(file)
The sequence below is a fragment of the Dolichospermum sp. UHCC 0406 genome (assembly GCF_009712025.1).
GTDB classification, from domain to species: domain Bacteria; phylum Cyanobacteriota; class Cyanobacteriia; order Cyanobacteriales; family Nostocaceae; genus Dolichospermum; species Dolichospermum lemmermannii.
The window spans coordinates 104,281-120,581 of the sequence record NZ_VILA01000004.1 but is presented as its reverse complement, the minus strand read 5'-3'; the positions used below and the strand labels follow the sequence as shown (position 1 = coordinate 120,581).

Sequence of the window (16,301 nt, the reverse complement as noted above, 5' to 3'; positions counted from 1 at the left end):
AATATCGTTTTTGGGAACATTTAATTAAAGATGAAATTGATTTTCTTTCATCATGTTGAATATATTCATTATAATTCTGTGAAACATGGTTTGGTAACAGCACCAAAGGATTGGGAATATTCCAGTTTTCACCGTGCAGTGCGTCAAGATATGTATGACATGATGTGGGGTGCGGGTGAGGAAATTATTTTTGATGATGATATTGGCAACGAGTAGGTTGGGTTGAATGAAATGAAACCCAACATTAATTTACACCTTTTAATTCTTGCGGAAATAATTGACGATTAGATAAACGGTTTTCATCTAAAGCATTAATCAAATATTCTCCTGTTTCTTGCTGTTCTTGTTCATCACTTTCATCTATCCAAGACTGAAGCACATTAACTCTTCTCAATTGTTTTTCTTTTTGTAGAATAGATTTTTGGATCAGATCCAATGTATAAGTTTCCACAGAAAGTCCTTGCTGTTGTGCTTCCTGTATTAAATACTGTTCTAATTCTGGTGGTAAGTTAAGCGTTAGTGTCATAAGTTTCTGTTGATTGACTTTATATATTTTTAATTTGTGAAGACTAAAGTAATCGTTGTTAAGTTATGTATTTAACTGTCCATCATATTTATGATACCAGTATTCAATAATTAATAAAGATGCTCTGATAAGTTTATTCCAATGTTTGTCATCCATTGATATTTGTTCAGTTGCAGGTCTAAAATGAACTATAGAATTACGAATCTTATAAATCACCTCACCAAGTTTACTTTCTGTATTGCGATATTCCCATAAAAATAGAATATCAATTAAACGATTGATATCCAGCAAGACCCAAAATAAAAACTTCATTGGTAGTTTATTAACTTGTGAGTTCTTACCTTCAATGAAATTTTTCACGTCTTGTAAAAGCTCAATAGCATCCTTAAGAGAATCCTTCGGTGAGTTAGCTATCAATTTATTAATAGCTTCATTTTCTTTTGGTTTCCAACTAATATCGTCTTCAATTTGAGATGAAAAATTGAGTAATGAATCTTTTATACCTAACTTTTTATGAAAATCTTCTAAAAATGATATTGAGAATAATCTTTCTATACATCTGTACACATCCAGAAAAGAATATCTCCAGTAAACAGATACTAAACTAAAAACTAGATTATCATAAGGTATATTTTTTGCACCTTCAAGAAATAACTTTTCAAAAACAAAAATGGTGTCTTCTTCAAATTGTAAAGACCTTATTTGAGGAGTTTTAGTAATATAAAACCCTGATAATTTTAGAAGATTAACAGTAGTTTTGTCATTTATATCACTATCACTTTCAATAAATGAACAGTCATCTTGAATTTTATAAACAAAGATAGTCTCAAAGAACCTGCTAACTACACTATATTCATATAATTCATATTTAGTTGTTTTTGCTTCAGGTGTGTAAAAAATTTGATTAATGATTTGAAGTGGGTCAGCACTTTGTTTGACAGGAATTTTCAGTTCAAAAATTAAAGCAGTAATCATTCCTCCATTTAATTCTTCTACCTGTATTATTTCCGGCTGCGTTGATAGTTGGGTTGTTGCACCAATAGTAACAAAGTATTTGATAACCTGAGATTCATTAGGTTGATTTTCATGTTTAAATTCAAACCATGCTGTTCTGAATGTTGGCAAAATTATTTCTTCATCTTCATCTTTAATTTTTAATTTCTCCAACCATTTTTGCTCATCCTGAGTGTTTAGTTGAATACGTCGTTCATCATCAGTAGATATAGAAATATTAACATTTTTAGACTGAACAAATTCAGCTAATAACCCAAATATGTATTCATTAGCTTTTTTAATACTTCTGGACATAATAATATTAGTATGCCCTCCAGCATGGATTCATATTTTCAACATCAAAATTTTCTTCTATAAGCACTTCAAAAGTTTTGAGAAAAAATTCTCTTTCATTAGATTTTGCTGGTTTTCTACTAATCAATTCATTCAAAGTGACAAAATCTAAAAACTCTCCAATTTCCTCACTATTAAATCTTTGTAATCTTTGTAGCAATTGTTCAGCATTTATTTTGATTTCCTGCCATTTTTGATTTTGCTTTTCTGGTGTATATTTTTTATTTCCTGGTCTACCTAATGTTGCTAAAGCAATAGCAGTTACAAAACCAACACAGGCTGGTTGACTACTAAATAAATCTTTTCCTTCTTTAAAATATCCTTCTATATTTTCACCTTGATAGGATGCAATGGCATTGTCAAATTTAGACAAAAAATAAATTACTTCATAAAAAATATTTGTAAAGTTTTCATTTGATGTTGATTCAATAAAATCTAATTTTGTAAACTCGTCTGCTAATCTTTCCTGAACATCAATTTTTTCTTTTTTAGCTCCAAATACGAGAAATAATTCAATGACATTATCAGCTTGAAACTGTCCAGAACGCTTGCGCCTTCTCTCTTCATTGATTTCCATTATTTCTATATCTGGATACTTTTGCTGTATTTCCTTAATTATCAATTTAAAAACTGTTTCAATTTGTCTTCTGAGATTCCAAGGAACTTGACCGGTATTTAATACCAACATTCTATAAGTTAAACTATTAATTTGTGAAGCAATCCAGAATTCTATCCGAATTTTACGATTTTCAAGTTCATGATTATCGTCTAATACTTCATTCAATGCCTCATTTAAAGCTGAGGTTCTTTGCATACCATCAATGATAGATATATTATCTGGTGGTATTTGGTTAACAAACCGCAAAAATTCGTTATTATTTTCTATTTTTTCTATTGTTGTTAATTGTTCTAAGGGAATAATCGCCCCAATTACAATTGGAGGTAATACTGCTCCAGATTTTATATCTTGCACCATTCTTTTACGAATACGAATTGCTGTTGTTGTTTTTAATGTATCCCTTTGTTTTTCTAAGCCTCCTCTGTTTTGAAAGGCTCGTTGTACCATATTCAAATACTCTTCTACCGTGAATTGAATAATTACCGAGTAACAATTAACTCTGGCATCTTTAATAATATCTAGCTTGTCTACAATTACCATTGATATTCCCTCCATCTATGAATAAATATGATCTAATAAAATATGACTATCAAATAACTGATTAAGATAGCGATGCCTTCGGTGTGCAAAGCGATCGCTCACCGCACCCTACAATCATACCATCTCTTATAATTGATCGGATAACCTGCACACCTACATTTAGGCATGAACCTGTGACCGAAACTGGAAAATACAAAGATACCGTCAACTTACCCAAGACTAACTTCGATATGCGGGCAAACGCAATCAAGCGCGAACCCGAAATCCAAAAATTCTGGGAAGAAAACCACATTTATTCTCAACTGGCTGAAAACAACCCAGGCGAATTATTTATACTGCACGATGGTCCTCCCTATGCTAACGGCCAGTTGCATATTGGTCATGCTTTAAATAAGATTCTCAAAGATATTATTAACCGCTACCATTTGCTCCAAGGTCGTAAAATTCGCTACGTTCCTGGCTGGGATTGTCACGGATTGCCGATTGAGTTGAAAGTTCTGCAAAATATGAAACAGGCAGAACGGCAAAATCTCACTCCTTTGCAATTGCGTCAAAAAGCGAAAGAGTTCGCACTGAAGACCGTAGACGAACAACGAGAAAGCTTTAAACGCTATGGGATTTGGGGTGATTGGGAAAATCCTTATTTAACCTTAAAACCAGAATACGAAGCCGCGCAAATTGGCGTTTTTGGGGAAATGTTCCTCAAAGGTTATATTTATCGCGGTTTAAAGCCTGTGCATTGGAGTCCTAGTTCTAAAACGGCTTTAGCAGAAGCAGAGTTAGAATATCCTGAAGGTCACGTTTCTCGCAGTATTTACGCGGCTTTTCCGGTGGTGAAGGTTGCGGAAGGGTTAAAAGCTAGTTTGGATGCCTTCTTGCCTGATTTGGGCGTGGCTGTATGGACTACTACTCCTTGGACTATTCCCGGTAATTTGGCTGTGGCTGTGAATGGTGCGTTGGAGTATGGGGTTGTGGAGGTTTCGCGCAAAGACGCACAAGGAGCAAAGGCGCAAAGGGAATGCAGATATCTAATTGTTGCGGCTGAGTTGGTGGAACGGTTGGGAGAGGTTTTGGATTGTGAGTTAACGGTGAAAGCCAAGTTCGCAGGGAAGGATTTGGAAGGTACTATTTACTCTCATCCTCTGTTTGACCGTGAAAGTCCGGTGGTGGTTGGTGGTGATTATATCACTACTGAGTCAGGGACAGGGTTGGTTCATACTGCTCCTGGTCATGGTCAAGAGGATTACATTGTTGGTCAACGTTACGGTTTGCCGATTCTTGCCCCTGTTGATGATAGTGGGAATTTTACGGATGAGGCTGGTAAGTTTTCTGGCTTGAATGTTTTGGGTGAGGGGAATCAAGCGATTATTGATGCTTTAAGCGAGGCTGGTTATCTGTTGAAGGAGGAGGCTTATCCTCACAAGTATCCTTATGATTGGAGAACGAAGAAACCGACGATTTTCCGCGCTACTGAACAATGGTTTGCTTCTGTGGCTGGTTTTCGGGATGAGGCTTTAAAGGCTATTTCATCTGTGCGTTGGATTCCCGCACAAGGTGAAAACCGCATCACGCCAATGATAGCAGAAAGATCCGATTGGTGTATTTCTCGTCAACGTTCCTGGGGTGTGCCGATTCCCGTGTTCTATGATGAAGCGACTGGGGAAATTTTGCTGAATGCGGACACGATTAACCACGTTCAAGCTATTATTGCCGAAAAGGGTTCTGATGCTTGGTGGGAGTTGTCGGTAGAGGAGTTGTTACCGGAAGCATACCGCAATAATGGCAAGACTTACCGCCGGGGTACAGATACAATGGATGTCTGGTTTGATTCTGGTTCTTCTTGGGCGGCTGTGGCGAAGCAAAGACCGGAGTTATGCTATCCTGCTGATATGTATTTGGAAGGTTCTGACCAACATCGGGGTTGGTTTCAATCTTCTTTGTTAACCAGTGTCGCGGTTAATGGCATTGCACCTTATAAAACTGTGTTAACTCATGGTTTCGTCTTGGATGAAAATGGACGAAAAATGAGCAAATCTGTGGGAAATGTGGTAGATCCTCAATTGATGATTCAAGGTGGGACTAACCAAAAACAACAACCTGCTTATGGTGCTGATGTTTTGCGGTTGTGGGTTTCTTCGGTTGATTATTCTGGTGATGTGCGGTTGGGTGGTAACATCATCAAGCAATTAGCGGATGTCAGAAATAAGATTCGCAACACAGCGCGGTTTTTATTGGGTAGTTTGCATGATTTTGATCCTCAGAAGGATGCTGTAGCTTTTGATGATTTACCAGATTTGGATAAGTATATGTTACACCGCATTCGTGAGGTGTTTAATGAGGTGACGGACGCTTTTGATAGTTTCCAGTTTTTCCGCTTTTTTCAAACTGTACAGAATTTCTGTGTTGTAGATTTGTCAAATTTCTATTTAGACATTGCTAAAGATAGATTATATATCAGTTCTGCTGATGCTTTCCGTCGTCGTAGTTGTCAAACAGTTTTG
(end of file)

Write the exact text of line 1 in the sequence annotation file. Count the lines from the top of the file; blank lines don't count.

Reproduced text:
The sequence below is a fragment of the Dolichospermum sp. UHCC 0406 genome (assembly GCF_009712025.1).